Privatizing Weather Data; Canada's Bagel Wars; Apostrophes'
Private weather companies are cropping up to produce weather and climate models that have historically been provided by the government. Private weather forecasting is a $7 billion industry that threatens the dominance of the National Weather Service and could lead to a tiered system of access.
Also this hour: Montrealers are united around their bagels. Until now, the biggest division was over who made the best bagel. Now, smoke from the wood-burning ovens have divided them into those who want to ban the ovens and traditionalists who want to preserve the city's Jewish history and social fabric - even if some suffer the ill effects from wood smoke.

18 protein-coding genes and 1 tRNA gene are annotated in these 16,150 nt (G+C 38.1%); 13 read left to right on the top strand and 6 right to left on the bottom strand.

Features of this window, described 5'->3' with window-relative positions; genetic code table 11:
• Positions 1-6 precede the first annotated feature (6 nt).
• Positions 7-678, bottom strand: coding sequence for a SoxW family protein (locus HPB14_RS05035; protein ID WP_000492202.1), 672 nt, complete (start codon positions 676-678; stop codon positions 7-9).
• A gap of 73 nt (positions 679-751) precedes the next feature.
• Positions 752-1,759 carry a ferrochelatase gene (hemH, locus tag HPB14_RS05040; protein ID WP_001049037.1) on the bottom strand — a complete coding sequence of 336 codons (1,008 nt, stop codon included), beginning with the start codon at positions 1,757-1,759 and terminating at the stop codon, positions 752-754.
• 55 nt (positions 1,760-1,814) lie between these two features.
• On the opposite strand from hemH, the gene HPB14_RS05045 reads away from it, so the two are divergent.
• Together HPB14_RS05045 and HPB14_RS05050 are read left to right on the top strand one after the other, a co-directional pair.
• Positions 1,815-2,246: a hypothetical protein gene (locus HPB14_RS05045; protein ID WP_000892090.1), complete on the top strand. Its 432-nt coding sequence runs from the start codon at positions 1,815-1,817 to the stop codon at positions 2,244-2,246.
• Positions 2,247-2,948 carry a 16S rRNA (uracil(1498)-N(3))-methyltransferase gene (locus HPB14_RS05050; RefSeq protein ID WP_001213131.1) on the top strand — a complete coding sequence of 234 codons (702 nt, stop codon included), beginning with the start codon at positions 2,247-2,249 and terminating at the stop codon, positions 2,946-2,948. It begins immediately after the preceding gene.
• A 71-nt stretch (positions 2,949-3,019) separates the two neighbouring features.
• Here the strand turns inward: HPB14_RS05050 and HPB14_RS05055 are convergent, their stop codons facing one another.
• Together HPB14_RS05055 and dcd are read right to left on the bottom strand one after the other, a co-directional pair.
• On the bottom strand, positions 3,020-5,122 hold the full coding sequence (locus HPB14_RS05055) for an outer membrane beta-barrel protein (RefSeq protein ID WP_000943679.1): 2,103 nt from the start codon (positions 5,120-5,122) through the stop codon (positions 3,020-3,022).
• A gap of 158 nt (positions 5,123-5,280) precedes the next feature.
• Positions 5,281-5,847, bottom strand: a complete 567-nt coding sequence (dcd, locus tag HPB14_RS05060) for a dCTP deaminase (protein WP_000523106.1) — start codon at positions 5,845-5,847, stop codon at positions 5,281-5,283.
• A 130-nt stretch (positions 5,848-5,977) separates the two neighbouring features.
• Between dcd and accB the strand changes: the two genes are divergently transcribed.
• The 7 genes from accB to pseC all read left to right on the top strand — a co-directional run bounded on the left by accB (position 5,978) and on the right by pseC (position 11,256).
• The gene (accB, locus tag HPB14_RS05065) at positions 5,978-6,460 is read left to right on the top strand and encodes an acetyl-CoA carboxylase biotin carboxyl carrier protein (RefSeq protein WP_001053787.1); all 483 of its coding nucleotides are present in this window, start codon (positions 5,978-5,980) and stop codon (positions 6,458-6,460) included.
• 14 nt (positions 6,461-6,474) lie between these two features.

Lastly, the Apostrophe Preservation Society has closed its doors. It's 96-year-old chairman said "ignorance and laziness" has won. We spend a few minutes on the apostrophe.
- Andrew Freedman - Editor for The Washington Post, focusing on extreme weather, climate change, science and the environment. (@afreedma)
- Dan Bilefsky- Canada correspondent for The New York Times, based in Montreal (@DanBilefsky)
- Emily Brewster - Senior Editor and lexicographer at Merriam-Webster (@eabrewster)
Colin McEnroe and Chion Wolf contributed to this show.